By Wendy Sarubbi | May 24, 2012 2:55 pm

An interest in infectious diseases, an affinity for long hours in the lab, and a grandfather’s struggle with Alzheimer’s disease are some reasons that inspired nine award-winning students from the UCF College of Medicine’s Burnett School of Biomedical Sciences.

Seven undergraduate and two graduate students from the Burnett school were recognized during 2012 Research Week in April. About 190 graduate researchers and 380 undergraduate researchers from UCF’s diverse colleges and disciplines participated.

Dr. Henry Daniell, Pegasus professor at the Burnett school, kicked off the event in a seminar where he shared his research about how genetically modified plants can cure diseases such as diabetes, hemophilia and polio. After his presentation, Dr. Daniell talked about student research today.

“When I was starting out, all these electronic tools and the Internet were not available,” he said.  “Students now have access to information around the clock.” However, a disadvantage of such tools is that it can be difficult for students to distinguish between what is real and what is false as information unfolds on Web sites and YouTube. Training students to hone their critical thinking skills is part of developing topnotch researchers, he said.

The Burnett school winners are:

Best in Category Graduate Research Forum

Life and Health Sciences:

  • Candice Baker, PhD in biomedical sciences; “Adrenergic Deficiency Leads To Impaired Energy Metabolism Co-Incident With Mid-Gestational Heart Failure”; mentor: Dr. Steven Ebert; co-author:  Kingsley Osuala, Ph.D.
  • Nirav Shah, MS in biotechnology;  “Role Of Akt1 And Akt2 In Ovarian Tumor Cell Growth And Metastasis”; mentor: Dr. Deborah Altomare; co-author: Lina Spinel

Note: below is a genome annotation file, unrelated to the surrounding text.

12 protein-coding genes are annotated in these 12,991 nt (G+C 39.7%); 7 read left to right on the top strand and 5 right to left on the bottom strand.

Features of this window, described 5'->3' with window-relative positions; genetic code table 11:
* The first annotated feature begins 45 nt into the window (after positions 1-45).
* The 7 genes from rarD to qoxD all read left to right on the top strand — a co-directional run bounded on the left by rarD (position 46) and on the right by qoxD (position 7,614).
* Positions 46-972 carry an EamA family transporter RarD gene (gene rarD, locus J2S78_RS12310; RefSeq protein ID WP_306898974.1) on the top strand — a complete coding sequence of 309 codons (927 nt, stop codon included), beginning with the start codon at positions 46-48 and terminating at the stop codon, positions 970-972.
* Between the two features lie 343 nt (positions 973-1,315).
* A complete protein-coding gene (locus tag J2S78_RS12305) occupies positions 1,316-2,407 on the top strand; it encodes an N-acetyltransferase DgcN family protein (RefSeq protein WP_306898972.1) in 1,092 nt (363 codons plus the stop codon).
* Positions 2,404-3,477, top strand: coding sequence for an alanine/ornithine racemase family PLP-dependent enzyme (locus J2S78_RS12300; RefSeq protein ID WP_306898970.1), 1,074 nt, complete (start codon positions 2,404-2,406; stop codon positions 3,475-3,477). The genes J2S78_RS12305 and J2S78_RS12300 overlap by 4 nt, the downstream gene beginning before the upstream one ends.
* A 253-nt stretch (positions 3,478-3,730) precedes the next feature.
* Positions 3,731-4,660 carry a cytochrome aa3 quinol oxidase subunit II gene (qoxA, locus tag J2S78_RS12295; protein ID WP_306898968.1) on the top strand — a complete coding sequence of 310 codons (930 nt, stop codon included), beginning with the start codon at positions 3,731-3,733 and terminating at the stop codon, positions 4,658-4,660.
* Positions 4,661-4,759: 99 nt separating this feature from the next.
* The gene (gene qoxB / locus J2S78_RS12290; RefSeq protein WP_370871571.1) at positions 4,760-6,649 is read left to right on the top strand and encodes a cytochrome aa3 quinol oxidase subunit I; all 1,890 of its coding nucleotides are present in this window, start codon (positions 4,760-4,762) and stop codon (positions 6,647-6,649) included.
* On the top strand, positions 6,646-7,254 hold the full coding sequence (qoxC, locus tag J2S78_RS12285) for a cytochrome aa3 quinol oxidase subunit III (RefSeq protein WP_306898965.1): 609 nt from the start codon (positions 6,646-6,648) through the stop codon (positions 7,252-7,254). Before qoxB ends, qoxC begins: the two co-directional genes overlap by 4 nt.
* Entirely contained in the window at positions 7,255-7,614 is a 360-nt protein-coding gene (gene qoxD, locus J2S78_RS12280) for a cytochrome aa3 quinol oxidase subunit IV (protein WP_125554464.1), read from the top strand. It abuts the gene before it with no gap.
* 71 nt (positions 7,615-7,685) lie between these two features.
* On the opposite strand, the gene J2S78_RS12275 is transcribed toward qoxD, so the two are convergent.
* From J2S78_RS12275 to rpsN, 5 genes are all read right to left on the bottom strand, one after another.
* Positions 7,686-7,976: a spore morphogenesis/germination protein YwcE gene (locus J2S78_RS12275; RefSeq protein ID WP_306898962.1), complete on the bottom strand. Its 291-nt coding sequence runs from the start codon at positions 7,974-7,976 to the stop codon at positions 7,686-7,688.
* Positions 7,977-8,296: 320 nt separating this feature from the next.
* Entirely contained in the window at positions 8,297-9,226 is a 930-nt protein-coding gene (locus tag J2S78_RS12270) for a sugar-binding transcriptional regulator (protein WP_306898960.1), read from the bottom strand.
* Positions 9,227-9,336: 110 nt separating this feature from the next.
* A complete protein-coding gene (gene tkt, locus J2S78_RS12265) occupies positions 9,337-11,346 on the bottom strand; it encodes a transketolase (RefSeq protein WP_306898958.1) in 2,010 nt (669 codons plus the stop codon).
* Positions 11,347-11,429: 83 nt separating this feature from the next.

Showcase of Undergraduate Research Excellence

Life Sciences I

  • First Place: Patrick Cherubin, biomedical sciences; “Polyphenolic Compounds Of Grape Extract As Potential Inhibitors Of Cholera Toxin”; mentor: Dr. Kenneth Teter. Patrick said he became interested in this research because he was raised in Haiti and witnessed several disease outbreaks.
  • Second Place: Alexandra Ayache, biomedical sciences; “Amyloid-Beta42 Toxicity Reduction In Human Neuroblastoma Cells Using Cholera Toxin B Subunit-Myelin Basic Protein Expressed In Choloroplasts”; mentor: Dr. Henry Daniell. Alexandra chose this project because of the millions of people, including her grandfather, affected by Alzheimer’s.
  • Honorable Mention: Christopher Britt; “A Computational Approach To Elucidating The Mechanisms Of Bacterial Intoxication”; mentor: Dr. Kenneth Teter

Life Sciences II

  • First Place: Camila Diaz, biomedical sciences; “Mechanisms To Combat HIV Acquisition In The Female Reproductive Tract”; mentor: Dr. Alexander Cole. Dr. Cole, who noted that Camila, who will attend medical school at the University of Florida this fall, “worked in the lab 20-30 hours a week as an undergraduate volunteer.”
  • Honorable Mention: Erika Nafi-Valencia; “HSC70 Regulates The Formation Of Snare-Complex Required For VTV-Golgi Fusion”; mentor: Dr. Shadab Siddiqi

Life Sciences III

  • Second Place: Selina Sutchu, biomedical sciences; “Through Time And Space: Development Of A PhoA Gene Fusion Reporter System For Use In The Lyme Disease Spirochete Borrelia Burgdorferi”; mentor: Dr. Mollie Jewett. Dr. Jewett said Selina has worked in her lab for two years and strives for excellence in her work.
  • Honorable Mention: Abdul Rahim; “Proteomic Analysis Of The Very Low Density Lipoprotein (VLDL) Transport Vesicles”; mentor: Dr. Shadab Siddiq
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